However, in Australia and Southern Africa the story is different. Here, runoff variability is much higher than in other continental regions of the world with similar climates[4]. Typically temperate (Köppen climate classification C) and arid (Köppen climate classification B) climate rivers in Australia and Southern Africa have as much as three times the coefficient of variation of runoff of those in other continental regions[5]. The reason for this is that, whereas all other continents have had their soils largely shaped by Quaternary glaciation and mountain building, soils of Australia and Southern Africa have been largely unaltered since at least the early Cretaceous and generally since the previous ice age in the Carboniferous. Consequently available nutrient levels in Australian and Southern African soils tend to be orders of magnitude lower than those of similar climates in other continents, and native flora compensate for this through much higher rooting densities (e.g. proteoid roots) to absorb minimal phosphorus and other nutrients. Because these roots absorb so much water, runoff in typical Australian and Southern African rivers does not occur until about 300mm (12 inches) or more of rainfall has occurred. In other continents, runoff will occur after quite light rainfall due to the low rooting densities.

Climate type (Köppen[6]) Mean annual rainfall Typical runoff ratio
for Australia and Southern Africa
Typical runoff ratio
for rest of the world
BWh 250mm (10 inches) 1 percent (2.5mm) 10 percent (25mm)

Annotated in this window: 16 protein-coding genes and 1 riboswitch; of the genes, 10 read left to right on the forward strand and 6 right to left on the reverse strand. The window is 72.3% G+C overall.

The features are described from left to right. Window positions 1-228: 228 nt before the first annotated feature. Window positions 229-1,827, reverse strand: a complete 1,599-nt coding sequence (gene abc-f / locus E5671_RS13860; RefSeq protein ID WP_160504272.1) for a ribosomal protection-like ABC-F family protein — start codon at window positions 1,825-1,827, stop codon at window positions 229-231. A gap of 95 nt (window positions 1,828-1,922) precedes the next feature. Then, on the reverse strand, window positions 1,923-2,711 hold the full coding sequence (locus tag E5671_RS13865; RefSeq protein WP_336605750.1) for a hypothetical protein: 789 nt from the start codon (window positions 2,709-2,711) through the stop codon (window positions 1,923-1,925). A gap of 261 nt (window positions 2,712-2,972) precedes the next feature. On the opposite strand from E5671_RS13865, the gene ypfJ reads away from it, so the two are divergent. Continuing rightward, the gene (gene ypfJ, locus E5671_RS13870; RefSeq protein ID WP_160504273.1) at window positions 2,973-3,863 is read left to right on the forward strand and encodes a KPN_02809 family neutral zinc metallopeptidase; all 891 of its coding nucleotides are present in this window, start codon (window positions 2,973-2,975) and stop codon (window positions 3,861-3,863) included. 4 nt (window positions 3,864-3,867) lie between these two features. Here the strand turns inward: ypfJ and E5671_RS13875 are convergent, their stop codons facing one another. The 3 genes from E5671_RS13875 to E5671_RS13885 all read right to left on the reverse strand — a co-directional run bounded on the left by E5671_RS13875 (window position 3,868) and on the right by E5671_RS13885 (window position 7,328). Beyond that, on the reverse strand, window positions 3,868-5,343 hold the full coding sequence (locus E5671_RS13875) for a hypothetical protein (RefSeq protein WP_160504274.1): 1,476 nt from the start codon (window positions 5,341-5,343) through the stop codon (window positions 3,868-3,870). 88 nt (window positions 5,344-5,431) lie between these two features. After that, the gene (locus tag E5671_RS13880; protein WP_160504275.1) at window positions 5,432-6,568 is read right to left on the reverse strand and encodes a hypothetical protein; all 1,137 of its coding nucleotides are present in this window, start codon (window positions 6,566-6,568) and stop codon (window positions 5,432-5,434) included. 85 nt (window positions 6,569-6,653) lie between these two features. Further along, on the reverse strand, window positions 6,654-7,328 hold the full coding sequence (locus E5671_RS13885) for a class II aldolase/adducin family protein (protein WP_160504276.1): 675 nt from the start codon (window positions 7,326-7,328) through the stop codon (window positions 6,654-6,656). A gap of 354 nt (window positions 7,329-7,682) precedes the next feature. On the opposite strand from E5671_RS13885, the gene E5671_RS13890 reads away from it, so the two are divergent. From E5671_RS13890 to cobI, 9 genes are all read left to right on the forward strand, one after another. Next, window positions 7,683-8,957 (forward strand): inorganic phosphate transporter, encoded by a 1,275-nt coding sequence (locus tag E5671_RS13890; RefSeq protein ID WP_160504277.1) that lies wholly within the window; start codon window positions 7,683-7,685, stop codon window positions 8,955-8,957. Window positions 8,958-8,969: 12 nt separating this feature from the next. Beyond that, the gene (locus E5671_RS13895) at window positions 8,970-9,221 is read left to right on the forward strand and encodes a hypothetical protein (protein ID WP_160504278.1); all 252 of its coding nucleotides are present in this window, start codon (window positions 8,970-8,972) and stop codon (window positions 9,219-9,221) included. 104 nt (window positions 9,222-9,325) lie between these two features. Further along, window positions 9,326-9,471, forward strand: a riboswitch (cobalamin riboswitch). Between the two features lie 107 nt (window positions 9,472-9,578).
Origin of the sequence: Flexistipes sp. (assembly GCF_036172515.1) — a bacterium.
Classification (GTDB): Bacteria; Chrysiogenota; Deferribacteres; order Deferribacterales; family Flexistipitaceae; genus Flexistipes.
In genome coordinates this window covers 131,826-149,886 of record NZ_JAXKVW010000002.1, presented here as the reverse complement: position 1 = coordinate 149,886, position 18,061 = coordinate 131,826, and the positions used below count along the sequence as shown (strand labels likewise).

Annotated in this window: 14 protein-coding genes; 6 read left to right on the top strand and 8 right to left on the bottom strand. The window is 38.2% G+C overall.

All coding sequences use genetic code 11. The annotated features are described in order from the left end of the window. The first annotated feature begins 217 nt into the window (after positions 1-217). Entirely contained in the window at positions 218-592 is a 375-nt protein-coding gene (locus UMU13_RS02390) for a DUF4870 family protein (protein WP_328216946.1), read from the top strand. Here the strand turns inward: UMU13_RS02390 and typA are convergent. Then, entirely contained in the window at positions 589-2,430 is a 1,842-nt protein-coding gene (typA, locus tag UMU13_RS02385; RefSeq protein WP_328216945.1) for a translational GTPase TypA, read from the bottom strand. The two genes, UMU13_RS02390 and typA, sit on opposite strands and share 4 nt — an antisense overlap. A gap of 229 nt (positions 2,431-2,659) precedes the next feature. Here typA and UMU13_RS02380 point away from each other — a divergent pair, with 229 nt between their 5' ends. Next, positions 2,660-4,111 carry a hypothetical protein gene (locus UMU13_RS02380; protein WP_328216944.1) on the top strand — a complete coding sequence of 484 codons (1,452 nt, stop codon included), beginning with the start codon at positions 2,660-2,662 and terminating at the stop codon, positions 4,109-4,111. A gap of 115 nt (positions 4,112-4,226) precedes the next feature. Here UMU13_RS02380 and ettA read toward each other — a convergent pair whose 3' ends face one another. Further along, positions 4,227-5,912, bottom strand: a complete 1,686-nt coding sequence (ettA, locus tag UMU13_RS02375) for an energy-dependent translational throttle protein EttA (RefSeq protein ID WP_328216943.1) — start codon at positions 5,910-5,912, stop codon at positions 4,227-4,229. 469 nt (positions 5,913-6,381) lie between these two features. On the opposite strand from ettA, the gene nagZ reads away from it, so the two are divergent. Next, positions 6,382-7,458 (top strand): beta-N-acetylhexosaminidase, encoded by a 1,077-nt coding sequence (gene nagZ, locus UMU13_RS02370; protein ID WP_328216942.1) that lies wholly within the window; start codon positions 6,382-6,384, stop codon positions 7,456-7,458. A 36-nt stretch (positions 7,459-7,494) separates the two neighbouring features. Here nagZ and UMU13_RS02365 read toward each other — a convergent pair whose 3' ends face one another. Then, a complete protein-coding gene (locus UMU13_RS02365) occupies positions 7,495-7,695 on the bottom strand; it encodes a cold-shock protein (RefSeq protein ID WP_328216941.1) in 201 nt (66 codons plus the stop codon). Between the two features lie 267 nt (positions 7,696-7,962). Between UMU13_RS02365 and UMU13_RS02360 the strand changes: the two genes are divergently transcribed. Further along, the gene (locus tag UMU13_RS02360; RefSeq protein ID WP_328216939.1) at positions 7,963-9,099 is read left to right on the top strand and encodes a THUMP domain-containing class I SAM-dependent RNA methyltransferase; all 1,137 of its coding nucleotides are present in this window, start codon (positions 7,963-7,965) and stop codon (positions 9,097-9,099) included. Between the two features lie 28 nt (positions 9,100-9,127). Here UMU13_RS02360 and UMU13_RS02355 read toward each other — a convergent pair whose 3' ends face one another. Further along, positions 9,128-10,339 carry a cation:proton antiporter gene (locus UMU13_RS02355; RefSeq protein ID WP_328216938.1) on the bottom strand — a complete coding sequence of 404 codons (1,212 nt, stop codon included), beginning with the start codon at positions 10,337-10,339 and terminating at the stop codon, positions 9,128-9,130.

BSh (on Mediterranean fringe) 350mm (14 inches) 3 percent (12mm) 20 percent (80mm)
Csa 500mm (20 inches) 5 percent (25mm) 35 percent (175mm)
Caf 900mm (36 inches) 15 percent (150mm) 45 percent (400mm)
Cb 1100mm (43 inches) 25 percent (275mm) 70 percent (770mm)

The consequence of this is that many rivers in Australia and Southern Africa (as compared to extremely few in other continents) are theoretically impossible to regulate because rates of evaporation from dams mean a storage sufficiently large to theoretically regulate the river to a given level would actually allow very little draft to be used. Examples of such rivers include those in the Lake Eyre Basin. Even for other Australian rivers, a storage three times as large is needed to provide a third the supply of a comparable climate in southeastern North America or southern China. It also effects aquatic life, favouring strongly those species able to reproduce rapidly after high floods so that some will survive the next drought.

Tropical (Köppen climate classification A) climate rivers in Australia and Southern Africa do not, in contrast, have markedly lower runoff ratios than those of similar climates in other regions of the world. Although soils in tropical Australia and southern Africa are even poorer than those of the arid and temperate parts of these continents, vegetation can use organic phosphorus or phosphate dissolved in rainwater as a source of the nutrient. In cooler and drier climates these two related sources tend to be virtually useless, which is why such specialised means are needed to extract the most minimal phosphorus.

There are other isolated areas of high runoff variability, though these are basically due to erratic rainfall rather than different hydrology. These include[7]:

See also


  1. ^ Reisner, Marc; Cadillac Desert: The American West and its Disappearing Water; pp. 438-442. ISBN 0-14-017824-4
  2. ^ Brown, J. A. H.; Australia’s surface water resources. ISBN 064402567X.
  3. ^ Ibid.
  4. ^ McMahon, T.A. and Finlayson, B.L.; Global Runoff: Continental Comparisons of Annual Flows and Peak Discharges. ISBN 3-923381-27-1.
  5. ^ Peel, Murray C.; McMahon, Thomas A. and Finlayson, Brian L.; "Continental differences in the variability of annual runoff: update and reassessment"; in Journal of Hydrology, 295; pp. 185-197.
  6. ^ This section uses a slightly modified version of the Köppen system found in The Times Atlas of the World, 7th edition. ISBN 0723002657
  7. ^ Peel, McMahon, and Finlayson; "Continental differences in the variability of annual runoff: update and reassessment"